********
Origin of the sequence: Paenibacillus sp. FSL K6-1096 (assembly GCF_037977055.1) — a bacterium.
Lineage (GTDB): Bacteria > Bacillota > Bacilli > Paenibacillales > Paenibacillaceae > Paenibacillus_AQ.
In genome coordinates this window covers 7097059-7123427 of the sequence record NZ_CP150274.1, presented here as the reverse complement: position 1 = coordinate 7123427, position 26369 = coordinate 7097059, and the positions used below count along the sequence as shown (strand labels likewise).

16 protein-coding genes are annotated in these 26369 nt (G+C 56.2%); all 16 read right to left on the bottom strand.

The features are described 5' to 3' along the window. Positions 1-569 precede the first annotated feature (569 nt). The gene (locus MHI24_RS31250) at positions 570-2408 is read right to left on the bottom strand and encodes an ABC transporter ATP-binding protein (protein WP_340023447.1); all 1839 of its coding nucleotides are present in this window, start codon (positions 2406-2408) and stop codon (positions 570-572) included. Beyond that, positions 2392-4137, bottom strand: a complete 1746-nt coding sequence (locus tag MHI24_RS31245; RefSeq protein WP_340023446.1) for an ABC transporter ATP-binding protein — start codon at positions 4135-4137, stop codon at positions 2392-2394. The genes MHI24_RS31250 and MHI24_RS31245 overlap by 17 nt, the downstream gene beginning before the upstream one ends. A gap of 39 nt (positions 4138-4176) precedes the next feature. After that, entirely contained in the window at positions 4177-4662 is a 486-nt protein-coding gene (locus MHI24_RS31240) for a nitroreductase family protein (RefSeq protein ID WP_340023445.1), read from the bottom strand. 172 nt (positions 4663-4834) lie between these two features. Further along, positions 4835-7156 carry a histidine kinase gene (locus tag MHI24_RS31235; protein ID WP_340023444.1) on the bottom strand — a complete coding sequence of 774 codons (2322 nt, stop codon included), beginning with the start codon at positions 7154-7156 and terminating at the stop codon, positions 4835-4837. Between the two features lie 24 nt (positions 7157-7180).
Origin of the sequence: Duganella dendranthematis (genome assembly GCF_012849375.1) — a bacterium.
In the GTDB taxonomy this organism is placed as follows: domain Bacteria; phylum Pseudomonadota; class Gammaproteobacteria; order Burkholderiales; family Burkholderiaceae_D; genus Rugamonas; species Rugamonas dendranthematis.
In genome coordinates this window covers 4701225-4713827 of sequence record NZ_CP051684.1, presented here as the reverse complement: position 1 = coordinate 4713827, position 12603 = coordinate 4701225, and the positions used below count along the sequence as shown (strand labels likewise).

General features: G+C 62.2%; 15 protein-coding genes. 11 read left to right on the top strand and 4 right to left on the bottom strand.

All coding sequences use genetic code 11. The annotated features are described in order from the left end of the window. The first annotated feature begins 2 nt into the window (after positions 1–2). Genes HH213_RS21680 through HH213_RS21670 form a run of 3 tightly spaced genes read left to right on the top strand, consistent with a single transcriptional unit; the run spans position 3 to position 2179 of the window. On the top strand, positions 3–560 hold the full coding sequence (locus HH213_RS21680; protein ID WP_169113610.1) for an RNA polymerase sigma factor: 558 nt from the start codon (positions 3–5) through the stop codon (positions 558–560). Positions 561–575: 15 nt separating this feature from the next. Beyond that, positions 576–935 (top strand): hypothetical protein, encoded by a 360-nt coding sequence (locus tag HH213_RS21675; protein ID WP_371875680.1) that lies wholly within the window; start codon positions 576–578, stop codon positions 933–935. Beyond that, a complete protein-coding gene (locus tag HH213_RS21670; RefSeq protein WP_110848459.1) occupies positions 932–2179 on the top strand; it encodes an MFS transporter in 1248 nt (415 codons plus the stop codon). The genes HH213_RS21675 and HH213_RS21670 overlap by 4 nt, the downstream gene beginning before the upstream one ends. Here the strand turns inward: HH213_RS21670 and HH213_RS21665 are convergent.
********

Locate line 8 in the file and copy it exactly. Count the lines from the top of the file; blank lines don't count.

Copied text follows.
In genome coordinates this window covers 4701225-4713827 of sequence record NZ_CP051684.1, presented here as the reverse complement: position 1 = coordinate 4713827, position 12603 = coordinate 4701225, and the positions used below count along the sequence as shown (strand labels likewise).